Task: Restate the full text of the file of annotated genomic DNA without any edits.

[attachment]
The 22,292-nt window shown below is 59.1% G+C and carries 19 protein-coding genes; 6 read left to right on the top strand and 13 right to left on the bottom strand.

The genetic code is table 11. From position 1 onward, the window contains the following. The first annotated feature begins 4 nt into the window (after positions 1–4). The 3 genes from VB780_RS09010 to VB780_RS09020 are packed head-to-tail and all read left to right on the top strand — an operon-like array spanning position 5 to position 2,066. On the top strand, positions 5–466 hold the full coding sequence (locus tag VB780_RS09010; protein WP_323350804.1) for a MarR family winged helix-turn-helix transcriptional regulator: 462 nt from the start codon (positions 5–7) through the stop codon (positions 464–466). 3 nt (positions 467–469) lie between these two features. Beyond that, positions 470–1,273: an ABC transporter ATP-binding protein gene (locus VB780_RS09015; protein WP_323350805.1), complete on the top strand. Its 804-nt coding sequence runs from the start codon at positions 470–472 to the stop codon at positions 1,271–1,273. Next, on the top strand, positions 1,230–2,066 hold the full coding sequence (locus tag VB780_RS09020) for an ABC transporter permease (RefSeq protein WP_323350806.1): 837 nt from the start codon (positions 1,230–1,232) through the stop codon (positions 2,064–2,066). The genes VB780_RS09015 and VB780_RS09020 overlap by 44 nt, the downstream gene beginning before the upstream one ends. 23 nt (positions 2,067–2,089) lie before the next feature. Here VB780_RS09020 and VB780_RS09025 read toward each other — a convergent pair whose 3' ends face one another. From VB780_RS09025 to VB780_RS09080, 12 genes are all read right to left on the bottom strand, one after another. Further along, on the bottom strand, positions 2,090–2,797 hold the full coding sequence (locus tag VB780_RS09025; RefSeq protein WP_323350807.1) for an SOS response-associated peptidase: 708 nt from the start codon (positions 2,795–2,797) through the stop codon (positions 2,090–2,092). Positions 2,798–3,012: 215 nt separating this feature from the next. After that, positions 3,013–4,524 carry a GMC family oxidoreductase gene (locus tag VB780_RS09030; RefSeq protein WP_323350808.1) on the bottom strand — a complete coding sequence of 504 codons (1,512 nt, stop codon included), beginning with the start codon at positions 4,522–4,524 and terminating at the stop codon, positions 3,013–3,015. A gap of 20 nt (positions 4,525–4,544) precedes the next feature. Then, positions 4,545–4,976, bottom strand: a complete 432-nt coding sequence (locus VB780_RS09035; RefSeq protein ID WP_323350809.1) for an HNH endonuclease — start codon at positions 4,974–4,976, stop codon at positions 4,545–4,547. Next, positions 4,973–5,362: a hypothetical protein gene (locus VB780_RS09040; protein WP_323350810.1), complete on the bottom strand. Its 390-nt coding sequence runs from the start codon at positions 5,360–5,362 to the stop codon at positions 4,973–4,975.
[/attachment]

The 22,292-nt window shown below is 59.1% G+C and carries 19 protein-coding genes; 6 read left to right on the top strand and 13 right to left on the bottom strand.

The genetic code is table 11. From position 1 onward, the window contains the following. The first annotated feature begins 4 nt into the window (after positions 1–4). The 3 genes from VB780_RS09010 to VB780_RS09020 are packed head-to-tail and all read left to right on the top strand — an operon-like array spanning position 5 to position 2,066. On the top strand, positions 5–466 hold the full coding sequence (locus tag VB780_RS09010; protein WP_323350804.1) for a MarR family winged helix-turn-helix transcriptional regulator: 462 nt from the start codon (positions 5–7) through the stop codon (positions 464–466). 3 nt (positions 467–469) lie between these two features. Beyond that, positions 470–1,273: an ABC transporter ATP-binding protein gene (locus VB780_RS09015; protein WP_323350805.1), complete on the top strand. Its 804-nt coding sequence runs from the start codon at positions 470–472 to the stop codon at positions 1,271–1,273. Next, on the top strand, positions 1,230–2,066 hold the full coding sequence (locus tag VB780_RS09020) for an ABC transporter permease (RefSeq protein WP_323350806.1): 837 nt from the start codon (positions 1,230–1,232) through the stop codon (positions 2,064–2,066). The genes VB780_RS09015 and VB780_RS09020 overlap by 44 nt, the downstream gene beginning before the upstream one ends. 23 nt (positions 2,067–2,089) lie before the next feature. Here VB780_RS09020 and VB780_RS09025 read toward each other — a convergent pair whose 3' ends face one another. From VB780_RS09025 to VB780_RS09080, 12 genes are all read right to left on the bottom strand, one after another. Further along, on the bottom strand, positions 2,090–2,797 hold the full coding sequence (locus tag VB780_RS09025; RefSeq protein WP_323350807.1) for an SOS response-associated peptidase: 708 nt from the start codon (positions 2,795–2,797) through the stop codon (positions 2,090–2,092). Positions 2,798–3,012: 215 nt separating this feature from the next. After that, positions 3,013–4,524 carry a GMC family oxidoreductase gene (locus tag VB780_RS09030; RefSeq protein WP_323350808.1) on the bottom strand — a complete coding sequence of 504 codons (1,512 nt, stop codon included), beginning with the start codon at positions 4,522–4,524 and terminating at the stop codon, positions 3,013–3,015. A gap of 20 nt (positions 4,525–4,544) precedes the next feature. Then, positions 4,545–4,976, bottom strand: a complete 432-nt coding sequence (locus VB780_RS09035; RefSeq protein ID WP_323350809.1) for an HNH endonuclease — start codon at positions 4,974–4,976, stop codon at positions 4,545–4,547. Next, positions 4,973–5,362: a hypothetical protein gene (locus VB780_RS09040; protein WP_323350810.1), complete on the bottom strand. Its 390-nt coding sequence runs from the start codon at positions 5,360–5,362 to the stop codon at positions 4,973–4,975.